>8. George Wilbur Foy, Jr.,   b. Aug 1856, Illinois Find all individuals with events at this location,   d. Between 1900-1945
     9. Albert Edgar Foy, M.D.,   b. 13 Sep 1856, Whiteside County, Illinois Find all individuals with events at this location,   d. 24 Dec 1881, Whiteside County, Illinois Find all individuals with events at this location
     10. Emma J. Foy,   b. 11 Aug 1858, Whiteside County, Illinois Find all individuals with events at this location,   d. 22 Apr 1870, Leon, Whiteside County, Illinois Find all individuals with events at this location
    >11. Freeman E. Foy,   b. 3 Dec 1865, Leon Corners, Whiteside County, Illinois Find all individuals with events at this location,   d. 14 Jul 1956, Hyattsville, Maryland Find all individuals with events at this location
    Photos
    Foy, George Homestead
    Foy, George Homestead
    Documents
    Census Records - Foy
    Census Records - Foy
    Federal and State Census records
    Histories
    Biography - George Foy and Family
    Biography - George Foy and Family
    Family ID  F65  Group Sheet

  • Event Map
    Event
    Link to Google MapsBirth - 29 Aug 1818 - Allegany County, New York Link to Google Earth
     = Link to Google Maps 
     = Link to Google Earth 

  • Headstones
    Cemetery - Leon
    Cemetery - Leon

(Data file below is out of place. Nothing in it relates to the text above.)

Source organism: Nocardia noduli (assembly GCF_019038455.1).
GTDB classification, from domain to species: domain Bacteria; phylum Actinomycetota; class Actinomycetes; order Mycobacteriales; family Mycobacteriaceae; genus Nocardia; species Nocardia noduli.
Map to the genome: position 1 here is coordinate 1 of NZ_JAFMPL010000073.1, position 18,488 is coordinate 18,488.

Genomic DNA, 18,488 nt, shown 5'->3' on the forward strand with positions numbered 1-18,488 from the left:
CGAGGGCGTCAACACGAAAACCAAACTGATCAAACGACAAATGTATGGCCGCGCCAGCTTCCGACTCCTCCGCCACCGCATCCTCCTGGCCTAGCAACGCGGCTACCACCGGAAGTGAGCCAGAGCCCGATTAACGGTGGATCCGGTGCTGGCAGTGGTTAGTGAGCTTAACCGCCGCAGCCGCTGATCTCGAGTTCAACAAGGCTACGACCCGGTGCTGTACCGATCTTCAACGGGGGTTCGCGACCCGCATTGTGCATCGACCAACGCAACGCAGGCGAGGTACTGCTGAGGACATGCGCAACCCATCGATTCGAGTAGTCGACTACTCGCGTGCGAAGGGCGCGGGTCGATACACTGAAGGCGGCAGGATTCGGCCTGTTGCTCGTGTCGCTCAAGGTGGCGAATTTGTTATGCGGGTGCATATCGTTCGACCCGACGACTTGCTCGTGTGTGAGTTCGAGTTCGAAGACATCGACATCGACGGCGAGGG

Leon, Whiteside County, Illinois
    Status:

  • Sources 
    1. [S131] Portrait & Biographical Album of Whiteside County, Illinois, (Chicago: Chapman Brothers).
      Pg. 534 - Bio: George Foy

    2. [S5] Foy Family Data in US.

    3. [S731] Foy Family, Dean DeCarli; Melvin Idleman (Eldred family record), (not published).

    4. [S168] 1850 Whiteside Co, Illinois Census, CENSUS YR: 1850 STATE or TERRITORY: IL COUNTY: Whiteside DIVISION: District 37 REEL NO: M432-132 PAGE NO: 415A - REFERENCE: Enumerated by W. Anderson on October 2, 1850..
      Birth year 1819

    5. [S223] Obituary - George Foy, (Tampico Tornado).
      B: Allegheny County, NY

    6. [S184] 1830 US Federal Census.

    7. [S183] 1840 US Federal Census.

    8. [S223] Obituary - George Foy, (Tampico Tornado).

    9. [S258] History of Whiteside County, Illinois : from its first settlement to the present time, with numerous biographical and family sketches. Morrison, Ill.:, Bent, Charles, (Morrison, Ill.: unknown, 1877).

    10. [S168] 1850 Whiteside Co, Illinois Census, CENSUS YR: 1850 STATE or TERRITORY: IL COUNTY: Whiteside DIVISION: District 37 REEL NO: M432-132 PAGE NO: 415A - REFERENCE: Enumerated by W. Anderson on October 2, 1850..

    11. [S382] 1855 Illinois State Census.

    12. [S181] 1860 US Federal Census.

    13. [S381] 1865 Illinois State Census.

    14. [S180] 1870 US Federal Census.

    15. [S151] 1880 Census, Source Citation: Year: 1880; Census Place: Prophetstown, Whiteside, Illinois; Roll: T9_259; Family History Film: 1254259; Page: 224.3000; Enumeration District: 209; Image: 0068..

    16. [S131] Portrait & Biographical Album of Whiteside County, Illinois, (Chicago: Chapman Brothers).
      Pg. 534

    17. [S132] http://www.tampicohistoricalsociety.citymax.com/articles/article/1176986/10763.htm

    18. [S4] Edgar Foy & Johanna Weber Family History, Margie A. Wood., (Unpublished).

    19. [S131] Portrait & Biographical Album of Whiteside County, Illinois, (Chicago: Chapman Brothers).
      Pg. 887

    20. [S132] http://www.tampicohistoricalsociety.citymax.com/articles/article/1808888/26229.htm

    21. [S130] Cemetery - Leon Cemetery.
      DD 1896 not 1900

    22. [S130] Cemetery - Leon Cemetery.

    23. [S132] http://www.tampicohistoricalsociety.citymax.com/f/Leon_1-3.pdf

    24. [S107] Marriage - Illinois Marriage Index.